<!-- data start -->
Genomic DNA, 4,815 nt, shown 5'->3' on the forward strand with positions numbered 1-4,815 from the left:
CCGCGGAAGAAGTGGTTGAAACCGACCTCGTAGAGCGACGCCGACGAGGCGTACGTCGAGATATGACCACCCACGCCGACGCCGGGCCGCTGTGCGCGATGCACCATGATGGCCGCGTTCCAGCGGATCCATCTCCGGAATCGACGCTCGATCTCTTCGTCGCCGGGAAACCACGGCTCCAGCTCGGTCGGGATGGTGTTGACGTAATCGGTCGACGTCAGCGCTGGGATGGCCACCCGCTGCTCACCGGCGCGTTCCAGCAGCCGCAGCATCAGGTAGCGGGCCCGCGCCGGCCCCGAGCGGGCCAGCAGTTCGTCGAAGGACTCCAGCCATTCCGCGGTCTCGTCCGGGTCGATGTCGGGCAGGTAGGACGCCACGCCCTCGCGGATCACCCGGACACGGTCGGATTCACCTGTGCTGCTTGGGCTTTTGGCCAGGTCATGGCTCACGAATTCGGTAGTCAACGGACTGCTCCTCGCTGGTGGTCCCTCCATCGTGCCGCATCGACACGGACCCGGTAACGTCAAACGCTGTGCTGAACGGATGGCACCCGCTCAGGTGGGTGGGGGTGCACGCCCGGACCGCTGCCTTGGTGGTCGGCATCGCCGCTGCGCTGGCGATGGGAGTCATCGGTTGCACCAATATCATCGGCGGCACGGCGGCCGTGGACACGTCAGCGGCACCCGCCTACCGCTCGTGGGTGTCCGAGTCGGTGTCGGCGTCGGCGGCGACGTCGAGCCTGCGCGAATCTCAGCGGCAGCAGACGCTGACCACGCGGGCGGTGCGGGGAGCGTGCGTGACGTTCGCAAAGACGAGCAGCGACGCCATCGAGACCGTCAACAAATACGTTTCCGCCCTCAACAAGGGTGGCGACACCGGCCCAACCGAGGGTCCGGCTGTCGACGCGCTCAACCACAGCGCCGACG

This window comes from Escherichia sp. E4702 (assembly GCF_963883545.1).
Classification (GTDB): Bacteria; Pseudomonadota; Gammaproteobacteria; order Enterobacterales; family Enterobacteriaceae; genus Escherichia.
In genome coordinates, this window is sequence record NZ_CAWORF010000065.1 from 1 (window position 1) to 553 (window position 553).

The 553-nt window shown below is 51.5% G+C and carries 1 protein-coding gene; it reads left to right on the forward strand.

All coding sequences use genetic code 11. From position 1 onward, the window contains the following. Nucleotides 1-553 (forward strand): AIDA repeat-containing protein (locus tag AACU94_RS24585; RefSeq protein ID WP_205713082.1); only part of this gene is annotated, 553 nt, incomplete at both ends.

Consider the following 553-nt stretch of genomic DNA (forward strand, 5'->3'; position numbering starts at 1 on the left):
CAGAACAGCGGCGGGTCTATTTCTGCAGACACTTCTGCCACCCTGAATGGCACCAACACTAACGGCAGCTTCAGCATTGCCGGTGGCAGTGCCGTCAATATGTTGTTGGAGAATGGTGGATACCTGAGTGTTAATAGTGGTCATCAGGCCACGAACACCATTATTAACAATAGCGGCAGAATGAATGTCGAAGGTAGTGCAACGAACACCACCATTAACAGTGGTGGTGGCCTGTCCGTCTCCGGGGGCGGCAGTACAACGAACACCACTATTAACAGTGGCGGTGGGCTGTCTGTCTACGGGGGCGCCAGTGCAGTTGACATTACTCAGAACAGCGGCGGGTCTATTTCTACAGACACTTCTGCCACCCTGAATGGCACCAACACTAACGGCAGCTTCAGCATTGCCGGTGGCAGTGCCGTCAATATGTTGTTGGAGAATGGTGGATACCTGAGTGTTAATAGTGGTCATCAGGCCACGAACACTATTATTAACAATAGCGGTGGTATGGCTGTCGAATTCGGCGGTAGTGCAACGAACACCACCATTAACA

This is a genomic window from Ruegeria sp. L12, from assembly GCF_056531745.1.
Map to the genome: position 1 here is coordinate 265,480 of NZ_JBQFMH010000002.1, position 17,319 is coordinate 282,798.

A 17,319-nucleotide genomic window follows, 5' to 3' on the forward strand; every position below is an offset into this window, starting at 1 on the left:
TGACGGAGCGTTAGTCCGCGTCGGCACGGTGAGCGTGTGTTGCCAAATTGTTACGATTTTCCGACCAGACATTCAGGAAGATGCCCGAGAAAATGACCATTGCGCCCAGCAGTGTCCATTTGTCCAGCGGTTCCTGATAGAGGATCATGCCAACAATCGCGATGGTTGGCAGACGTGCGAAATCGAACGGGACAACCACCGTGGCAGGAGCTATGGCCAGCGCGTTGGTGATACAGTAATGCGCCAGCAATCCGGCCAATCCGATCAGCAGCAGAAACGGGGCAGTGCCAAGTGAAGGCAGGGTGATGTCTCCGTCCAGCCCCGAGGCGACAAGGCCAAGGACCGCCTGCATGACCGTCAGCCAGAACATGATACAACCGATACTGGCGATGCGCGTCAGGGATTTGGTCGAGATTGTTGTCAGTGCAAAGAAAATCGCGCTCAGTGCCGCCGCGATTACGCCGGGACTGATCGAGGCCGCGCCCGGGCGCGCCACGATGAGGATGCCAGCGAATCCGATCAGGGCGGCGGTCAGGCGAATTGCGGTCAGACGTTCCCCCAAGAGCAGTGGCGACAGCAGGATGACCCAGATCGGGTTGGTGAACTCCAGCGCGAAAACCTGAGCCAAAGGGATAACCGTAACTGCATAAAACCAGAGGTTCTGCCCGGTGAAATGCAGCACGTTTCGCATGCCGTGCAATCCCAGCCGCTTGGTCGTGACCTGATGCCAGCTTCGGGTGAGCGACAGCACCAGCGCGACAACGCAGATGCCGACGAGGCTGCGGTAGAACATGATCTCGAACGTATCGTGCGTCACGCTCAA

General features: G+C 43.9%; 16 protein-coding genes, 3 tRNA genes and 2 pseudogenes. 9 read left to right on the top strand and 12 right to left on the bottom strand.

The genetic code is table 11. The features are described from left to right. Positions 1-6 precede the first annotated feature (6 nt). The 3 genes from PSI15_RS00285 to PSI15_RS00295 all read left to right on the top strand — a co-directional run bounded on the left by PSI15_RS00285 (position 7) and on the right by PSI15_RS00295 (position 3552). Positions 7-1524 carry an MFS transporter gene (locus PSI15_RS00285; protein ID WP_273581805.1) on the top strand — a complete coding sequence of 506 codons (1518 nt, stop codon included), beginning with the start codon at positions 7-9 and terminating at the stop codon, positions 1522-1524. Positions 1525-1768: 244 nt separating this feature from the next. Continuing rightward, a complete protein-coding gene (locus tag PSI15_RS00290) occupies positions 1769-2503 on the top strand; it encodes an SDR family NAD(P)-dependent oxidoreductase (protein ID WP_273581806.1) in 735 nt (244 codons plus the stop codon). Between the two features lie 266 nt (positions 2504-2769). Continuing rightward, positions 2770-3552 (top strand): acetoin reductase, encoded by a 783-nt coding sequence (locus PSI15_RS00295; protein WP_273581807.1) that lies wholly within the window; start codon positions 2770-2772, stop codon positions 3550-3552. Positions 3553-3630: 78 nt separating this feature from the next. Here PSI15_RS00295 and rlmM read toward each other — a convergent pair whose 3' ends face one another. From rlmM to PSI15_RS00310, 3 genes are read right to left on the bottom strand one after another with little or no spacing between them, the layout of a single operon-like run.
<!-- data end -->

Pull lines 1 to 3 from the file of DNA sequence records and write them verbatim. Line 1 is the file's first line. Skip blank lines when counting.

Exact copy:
Genomic DNA, 4,815 nt, shown 5'->3' on the forward strand with positions numbered 1-4,815 from the left:
CCGCGGAAGAAGTGGTTGAAACCGACCTCGTAGAGCGACGCCGACGAGGCGTACGTCGAGATATGACCACCCACGCCGACGCCGGGCCGCTGTGCGCGATGCACCATGATGGCCGCGTTCCAGCGGATCCATCTCCGGAATCGACGCTCGATCTCTTCGTCGCCGGGAAACCACGGCTCCAGCTCGGTCGGGATGGTGTTGACGTAATCGGTCGACGTCAGCGCTGGGATGGCCACCCGCTGCTCACCGGCGCGTTCCAGCAGCCGCAGCATCAGGTAGCGGGCCCGCGCCGGCCCCGAGCGGGCCAGCAGTTCGTCGAAGGACTCCAGCCATTCCGCGGTCTCGTCCGGGTCGATGTCGGGCAGGTAGGACGCCACGCCCTCGCGGATCACCCGGACACGGTCGGATTCACCTGTGCTGCTTGGGCTTTTGGCCAGGTCATGGCTCACGAATTCGGTAGTCAACGGACTGCTCCTCGCTGGTGGTCCCTCCATCGTGCCGCATCGACACGGACCCGGTAACGTCAAACGCTGTGCTGAACGGATGGCACCCGCTCAGGTGGGTGGGGGTGCACGCCCGGACCGCTGCCTTGGTGGTCGGCATCGCCGCTGCGCTGGCGATGGGAGTCATCGGTTGCACCAATATCATCGGCGGCACGGCGGCCGTGGACACGTCAGCGGCACCCGCCTACCGCTCGTGGGTGTCCGAGTCGGTGTCGGCGTCGGCGGCGACGTCGAGCCTGCGCGAATCTCAGCGGCAGCAGACGCTGACCACGCGGGCGGTGCGGGGAGCGTGCGTGACGTTCGCAAAGACGAGCAGCGACGCCATCGAGACCGTCAACAAATACGTTTCCGCCCTCAACAAGGGTGGCGACACCGGCCCAACCGAGGGTCCGGCTGTCGACGCGCTCAACCACAGCGCCGACG

This window comes from Escherichia sp. E4702 (assembly GCF_963883545.1).